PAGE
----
By Sharma Krauskopf
This is an article by Sharma Krauskopf from Michigan who fell in love with Scotland - and decided to buy a lighthouse keepers' cottage at Eshaness, a remote location in Shetland, in the far north of Scotland and live there each winter. These pages were previously part of the "Scottish Radiance e-magazine Web site which was created by Sharma.
Snow Comes to Speyside
Thank goodness the long ferry ride from the Shetlands to Aberdeen was behind us. My husband, my friend Sue and I usually like ferry rides but this was the first one in a gale force 10 wind and we plan on it being our last. That is a story for another time. (The graphic via Wikimedia shows the ferry from Shetland to Aberdeen passing "The Nizz" on Fair Isle on a calmer day).
Once seated on our train to Nairn we welcomed the cliquey click of the wheels as they carried us across the beautiful landscape. To be perfectly honest we were elated it was wheels running on land instead of a ship riding an angry and rugged sea. Since sleep was scarce on the ferry we discovered ourselves dozing off and missing the passing scene. When we woke we knew Nairn was near as the high mountains could be seen in the distance.
Leaving the train we entered Nairn station, the cleanest and neatest train station we had ever seen in Scotland 9graphic by Nigel Brown via Wikimedia). As we waited on our friend to arrive we all fell asleep again. Finally, Robert did arrive and we were on our way to Castle Grant Farm that is located just outside Grantown-on-Spey. Robert was late because the road between Nairn and the farm has been covered with ice.
By this time we were more than a little paranoid about the weather. We had so far been delayed leaving the states by a blizzard, iced in Thurso, encountered snow and sleet in the Shetlands, and experienced a horrendous ferry ride in a gale. Well, you may say this was January what did you expect. Our January trips to Scotland for the last seven years had never been anything like this. As we soon would find out it could get worse.
Settling in at the farm, Robert told us the forecast tonight was for snow. (Yikes, it begins again!) He assured us it was only going to be a few inches. Right after dinner we began seeing the biggest fattest snow flakes ever outside the window. Well, here come our few inches.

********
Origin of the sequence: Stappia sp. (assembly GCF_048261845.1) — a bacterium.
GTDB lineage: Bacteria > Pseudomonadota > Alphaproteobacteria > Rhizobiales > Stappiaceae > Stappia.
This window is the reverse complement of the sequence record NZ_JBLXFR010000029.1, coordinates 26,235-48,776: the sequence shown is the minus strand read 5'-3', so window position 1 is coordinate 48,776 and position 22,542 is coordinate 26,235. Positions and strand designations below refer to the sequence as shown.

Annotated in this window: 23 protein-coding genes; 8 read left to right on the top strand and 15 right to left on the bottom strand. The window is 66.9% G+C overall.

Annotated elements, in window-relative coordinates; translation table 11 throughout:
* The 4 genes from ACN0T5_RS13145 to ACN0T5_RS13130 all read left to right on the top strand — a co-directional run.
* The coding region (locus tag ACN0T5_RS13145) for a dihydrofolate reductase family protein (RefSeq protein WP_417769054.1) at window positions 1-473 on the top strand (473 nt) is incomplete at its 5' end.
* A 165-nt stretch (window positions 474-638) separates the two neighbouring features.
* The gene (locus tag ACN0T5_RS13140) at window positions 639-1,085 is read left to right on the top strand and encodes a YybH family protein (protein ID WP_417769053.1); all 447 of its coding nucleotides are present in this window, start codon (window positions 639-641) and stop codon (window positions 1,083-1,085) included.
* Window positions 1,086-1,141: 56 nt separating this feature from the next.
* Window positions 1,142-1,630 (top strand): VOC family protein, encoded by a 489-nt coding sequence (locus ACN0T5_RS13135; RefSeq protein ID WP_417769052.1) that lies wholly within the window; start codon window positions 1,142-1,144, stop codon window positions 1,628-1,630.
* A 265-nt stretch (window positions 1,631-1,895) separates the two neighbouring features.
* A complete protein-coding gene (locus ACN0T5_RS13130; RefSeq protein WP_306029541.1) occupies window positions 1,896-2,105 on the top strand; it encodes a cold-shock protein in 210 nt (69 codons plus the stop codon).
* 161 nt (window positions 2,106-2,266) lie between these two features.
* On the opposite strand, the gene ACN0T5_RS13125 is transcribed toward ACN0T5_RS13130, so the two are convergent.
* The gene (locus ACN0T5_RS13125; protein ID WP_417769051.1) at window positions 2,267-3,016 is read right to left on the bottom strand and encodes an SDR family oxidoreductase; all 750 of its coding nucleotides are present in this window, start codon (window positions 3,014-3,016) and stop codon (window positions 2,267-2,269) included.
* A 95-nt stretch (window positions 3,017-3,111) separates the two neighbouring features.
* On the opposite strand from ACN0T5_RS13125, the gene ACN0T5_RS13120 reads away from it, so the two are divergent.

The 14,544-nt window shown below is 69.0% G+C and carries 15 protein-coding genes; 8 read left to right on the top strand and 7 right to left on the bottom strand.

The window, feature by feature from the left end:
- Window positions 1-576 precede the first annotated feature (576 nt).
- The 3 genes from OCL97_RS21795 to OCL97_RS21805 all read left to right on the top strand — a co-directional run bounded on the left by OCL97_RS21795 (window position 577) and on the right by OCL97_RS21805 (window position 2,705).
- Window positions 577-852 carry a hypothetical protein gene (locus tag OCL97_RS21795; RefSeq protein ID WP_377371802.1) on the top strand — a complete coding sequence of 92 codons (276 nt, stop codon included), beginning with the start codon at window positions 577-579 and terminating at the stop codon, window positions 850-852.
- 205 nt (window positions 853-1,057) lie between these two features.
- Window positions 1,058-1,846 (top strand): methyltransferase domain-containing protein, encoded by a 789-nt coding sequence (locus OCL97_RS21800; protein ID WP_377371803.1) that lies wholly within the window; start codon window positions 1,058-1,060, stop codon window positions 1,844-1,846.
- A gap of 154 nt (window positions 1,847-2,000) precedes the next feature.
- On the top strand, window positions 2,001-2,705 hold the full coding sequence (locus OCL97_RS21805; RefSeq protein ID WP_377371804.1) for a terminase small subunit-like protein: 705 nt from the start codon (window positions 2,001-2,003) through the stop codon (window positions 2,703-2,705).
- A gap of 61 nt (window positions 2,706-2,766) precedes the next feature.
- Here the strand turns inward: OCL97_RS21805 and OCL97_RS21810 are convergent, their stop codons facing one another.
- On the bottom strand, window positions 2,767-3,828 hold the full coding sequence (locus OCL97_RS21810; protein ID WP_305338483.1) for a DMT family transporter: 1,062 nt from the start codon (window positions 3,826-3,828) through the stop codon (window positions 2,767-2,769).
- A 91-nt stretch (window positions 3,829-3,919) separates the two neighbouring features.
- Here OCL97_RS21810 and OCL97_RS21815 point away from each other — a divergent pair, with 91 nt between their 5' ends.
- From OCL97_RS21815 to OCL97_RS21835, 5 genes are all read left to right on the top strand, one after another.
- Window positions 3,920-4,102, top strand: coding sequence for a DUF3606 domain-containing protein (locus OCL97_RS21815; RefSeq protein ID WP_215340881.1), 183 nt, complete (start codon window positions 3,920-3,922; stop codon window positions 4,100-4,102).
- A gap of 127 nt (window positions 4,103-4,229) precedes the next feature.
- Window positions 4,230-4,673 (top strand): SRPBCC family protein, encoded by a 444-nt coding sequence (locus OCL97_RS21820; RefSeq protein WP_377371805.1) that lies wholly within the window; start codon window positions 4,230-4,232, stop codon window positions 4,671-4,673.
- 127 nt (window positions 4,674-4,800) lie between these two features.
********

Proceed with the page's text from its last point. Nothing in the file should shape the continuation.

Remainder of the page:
By morning the few inches had turned into nine! (Picture of Aviemore in the snow by Richard Webb via Wikimedia). Sue had to fly from Inverness to London that afternoon so right after breakfast the phone calls began. Inverness airport was closed and the trains were running an hour to two hours behind. If she could get to Glasgow the airport was open. It looked like train to Glasgow was her best bet. One minor problem remained. Could she get from the farm to Aviemore? One option was to take the tractor the fifteen miles to Aviemore but it was obvious that idea did not really appeal to Sue. About 10:00 the snow stopped and the sun came out. The decision was made to wait a couple of hours and then send Robert out in the truck to see what the roads to Aviemore were like.
Well, now we had nothing to do but wait. The Macdonald children, Sarah and Jenny, whom I love dearly, persuaded me a snowman was what we should do. So out we went. It was to be a snowman but with its long straw hair it was definitely more a snow lady. I have a picture of the artists with our creation.
It came time to test the roads so the brave Macdonalds parents were off in the truck to Grantown-on-Spey to buy milk. We wished them well with a few snowballs. The girls and I decided to make a sledge run down a hill behind the house. This was a major undertaking because in addition to making the path we wanted to ice it down so the sledge would go FAST. We had almost finished the sledge run when Robert and Margaret returned and said the roads were partially open. Sue should make a run for Aviemore.
Robert and Sue took off immediately in the truck for Aviemore. I decided I had enough snow construction and desperately needed a cup of tea. I had not been in the house more than ten minutes until a blizzard hit. I mean total white out. You could not see our beautiful snow lady only a few feet from the kitchen window. The minutes seemed like hours as the snow continued to fall and Robert was not back. Finally Robert arrived. He told us Sue made the train but his trip back from Aviemore had been treacherous.
The snow continued until we had over eighteen inches on the ground. The girls were disappointed it was a weekend. They were sure they would have gotten out of school if it had been during the week. Robert and my husband set about feeding the sheep and cows. This was no easy task in eighteen inches of snow with drifts and the snow still coming down. I felt sorry for the sheep as they huddled into the snow banks
As soon as the snow stopped I was out with my camera taking pictures of the area in its heavy coat of white. Everyone else was frustrated with the snow but to me it was so incredibly beautiful and I loved every minute of it.
Footnote: Our weather problems continued. We were to fly back to the states from Glasgow. We were trapped in Glasgow by fog and we finally left two days late!
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